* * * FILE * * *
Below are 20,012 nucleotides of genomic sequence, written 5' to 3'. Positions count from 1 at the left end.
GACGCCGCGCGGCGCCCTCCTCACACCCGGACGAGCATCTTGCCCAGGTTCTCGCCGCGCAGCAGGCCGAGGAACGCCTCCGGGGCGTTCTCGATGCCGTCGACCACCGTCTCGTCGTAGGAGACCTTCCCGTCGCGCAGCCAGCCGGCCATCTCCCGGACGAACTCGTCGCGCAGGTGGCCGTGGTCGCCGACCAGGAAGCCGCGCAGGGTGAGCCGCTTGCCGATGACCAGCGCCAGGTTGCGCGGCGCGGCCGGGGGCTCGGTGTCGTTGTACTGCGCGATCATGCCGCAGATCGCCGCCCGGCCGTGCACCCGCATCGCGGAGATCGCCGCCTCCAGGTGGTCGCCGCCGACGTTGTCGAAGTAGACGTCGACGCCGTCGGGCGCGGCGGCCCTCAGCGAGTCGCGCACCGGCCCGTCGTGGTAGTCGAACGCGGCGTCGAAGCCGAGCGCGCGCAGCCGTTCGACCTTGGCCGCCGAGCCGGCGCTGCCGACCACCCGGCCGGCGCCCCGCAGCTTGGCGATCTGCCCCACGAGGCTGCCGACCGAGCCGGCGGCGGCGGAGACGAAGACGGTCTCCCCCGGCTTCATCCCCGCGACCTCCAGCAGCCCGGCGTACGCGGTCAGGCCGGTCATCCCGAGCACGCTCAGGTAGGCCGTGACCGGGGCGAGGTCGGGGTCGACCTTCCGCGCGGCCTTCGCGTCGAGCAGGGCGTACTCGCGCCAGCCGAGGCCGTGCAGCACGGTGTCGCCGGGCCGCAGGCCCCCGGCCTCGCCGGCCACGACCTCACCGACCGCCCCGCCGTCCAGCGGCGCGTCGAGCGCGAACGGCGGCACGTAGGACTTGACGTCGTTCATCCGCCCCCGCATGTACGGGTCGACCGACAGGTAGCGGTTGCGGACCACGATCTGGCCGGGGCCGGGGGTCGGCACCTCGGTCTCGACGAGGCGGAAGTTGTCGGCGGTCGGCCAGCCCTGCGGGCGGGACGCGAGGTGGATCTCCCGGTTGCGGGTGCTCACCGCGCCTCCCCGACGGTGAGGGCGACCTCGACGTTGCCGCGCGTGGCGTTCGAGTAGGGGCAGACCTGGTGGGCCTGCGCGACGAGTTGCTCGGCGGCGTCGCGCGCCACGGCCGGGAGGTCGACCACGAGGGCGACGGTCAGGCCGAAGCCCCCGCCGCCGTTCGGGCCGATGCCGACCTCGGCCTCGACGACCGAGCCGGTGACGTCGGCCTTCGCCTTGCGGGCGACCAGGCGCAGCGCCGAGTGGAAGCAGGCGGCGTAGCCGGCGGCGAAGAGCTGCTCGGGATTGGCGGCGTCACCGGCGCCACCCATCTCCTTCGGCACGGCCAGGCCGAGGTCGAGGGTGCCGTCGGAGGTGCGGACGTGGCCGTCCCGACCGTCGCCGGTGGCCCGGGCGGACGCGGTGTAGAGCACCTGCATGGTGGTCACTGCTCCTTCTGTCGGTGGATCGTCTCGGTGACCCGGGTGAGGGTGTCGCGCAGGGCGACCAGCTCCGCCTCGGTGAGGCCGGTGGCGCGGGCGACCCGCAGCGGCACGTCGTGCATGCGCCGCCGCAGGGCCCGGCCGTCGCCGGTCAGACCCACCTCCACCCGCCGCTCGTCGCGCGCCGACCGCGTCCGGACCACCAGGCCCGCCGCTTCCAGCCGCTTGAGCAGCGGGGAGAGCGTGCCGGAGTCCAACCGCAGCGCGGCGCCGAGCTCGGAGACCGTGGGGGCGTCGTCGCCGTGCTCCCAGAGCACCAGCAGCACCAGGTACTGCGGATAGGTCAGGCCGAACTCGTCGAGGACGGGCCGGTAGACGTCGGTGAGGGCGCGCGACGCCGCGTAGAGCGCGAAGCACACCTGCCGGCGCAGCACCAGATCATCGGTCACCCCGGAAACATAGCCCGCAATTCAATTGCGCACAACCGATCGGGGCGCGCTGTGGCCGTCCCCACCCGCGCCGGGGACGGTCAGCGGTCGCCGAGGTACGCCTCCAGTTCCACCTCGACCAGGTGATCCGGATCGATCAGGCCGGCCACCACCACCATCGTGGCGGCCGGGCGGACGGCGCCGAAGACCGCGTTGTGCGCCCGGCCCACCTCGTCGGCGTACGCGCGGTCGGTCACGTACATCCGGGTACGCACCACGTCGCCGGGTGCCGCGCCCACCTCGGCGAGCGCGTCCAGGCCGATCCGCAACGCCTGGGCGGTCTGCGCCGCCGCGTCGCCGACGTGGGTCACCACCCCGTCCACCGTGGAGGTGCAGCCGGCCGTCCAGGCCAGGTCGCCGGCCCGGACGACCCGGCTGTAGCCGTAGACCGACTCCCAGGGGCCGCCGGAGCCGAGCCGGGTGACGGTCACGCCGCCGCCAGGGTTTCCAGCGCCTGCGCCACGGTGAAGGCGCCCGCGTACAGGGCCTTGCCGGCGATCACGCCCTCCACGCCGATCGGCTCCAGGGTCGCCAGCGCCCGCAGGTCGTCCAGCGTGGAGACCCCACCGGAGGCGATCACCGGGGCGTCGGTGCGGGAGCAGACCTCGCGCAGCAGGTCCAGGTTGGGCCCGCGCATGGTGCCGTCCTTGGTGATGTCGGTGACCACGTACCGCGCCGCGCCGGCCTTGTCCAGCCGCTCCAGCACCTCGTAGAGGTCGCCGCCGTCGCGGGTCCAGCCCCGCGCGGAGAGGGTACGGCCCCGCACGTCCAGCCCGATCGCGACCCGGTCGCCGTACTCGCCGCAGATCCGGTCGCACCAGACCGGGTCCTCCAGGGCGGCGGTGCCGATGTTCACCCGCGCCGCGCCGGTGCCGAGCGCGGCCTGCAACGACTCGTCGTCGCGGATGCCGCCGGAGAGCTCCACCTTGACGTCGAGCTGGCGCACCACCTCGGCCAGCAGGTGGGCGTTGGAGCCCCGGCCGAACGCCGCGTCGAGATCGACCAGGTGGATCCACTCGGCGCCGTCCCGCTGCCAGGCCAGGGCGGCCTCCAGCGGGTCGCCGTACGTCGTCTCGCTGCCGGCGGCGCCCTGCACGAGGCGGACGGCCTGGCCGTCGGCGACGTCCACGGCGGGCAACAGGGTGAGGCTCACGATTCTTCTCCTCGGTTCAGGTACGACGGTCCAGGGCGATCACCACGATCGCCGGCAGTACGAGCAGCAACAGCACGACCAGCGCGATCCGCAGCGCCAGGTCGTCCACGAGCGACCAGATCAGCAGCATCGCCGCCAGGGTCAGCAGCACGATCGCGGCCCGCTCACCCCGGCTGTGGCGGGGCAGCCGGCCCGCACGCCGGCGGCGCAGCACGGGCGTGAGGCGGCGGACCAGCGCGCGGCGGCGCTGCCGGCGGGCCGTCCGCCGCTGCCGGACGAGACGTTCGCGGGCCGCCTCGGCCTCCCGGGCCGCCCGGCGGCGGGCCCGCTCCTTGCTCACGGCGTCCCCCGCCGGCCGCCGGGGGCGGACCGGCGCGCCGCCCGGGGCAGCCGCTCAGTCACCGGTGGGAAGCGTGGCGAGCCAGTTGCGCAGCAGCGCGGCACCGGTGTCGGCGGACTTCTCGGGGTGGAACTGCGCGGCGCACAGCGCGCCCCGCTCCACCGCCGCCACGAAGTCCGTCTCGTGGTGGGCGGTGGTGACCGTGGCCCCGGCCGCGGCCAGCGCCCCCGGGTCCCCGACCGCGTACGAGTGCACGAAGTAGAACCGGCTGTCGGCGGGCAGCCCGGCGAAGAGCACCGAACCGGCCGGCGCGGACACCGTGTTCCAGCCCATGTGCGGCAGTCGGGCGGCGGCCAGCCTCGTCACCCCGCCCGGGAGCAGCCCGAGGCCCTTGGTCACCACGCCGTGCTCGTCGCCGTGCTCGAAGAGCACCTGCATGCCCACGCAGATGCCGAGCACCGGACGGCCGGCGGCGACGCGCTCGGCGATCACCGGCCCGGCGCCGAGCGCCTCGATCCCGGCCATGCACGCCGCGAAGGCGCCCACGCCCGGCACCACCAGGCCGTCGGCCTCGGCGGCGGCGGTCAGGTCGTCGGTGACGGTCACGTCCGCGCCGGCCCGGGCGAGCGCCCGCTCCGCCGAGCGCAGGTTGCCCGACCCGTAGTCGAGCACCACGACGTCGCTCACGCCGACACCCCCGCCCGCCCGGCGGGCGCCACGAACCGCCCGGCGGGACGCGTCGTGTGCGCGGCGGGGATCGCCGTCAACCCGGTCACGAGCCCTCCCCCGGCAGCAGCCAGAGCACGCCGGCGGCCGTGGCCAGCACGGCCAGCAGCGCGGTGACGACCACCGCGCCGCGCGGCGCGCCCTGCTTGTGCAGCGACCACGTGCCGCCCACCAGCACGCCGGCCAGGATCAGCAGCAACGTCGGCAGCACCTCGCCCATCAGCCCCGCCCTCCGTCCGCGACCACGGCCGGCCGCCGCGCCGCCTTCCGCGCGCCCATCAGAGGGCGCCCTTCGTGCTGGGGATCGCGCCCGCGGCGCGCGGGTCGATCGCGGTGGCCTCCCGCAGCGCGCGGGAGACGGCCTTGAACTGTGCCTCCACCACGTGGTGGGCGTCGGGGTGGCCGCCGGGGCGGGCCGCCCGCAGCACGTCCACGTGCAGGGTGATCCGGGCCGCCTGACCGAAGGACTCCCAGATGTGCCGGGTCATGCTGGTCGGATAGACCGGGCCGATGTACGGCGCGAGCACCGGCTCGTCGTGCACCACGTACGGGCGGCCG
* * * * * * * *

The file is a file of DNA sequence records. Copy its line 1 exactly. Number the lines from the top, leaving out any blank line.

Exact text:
Below are 20,012 nucleotides of genomic sequence, written 5' to 3'. Positions count from 1 at the left end.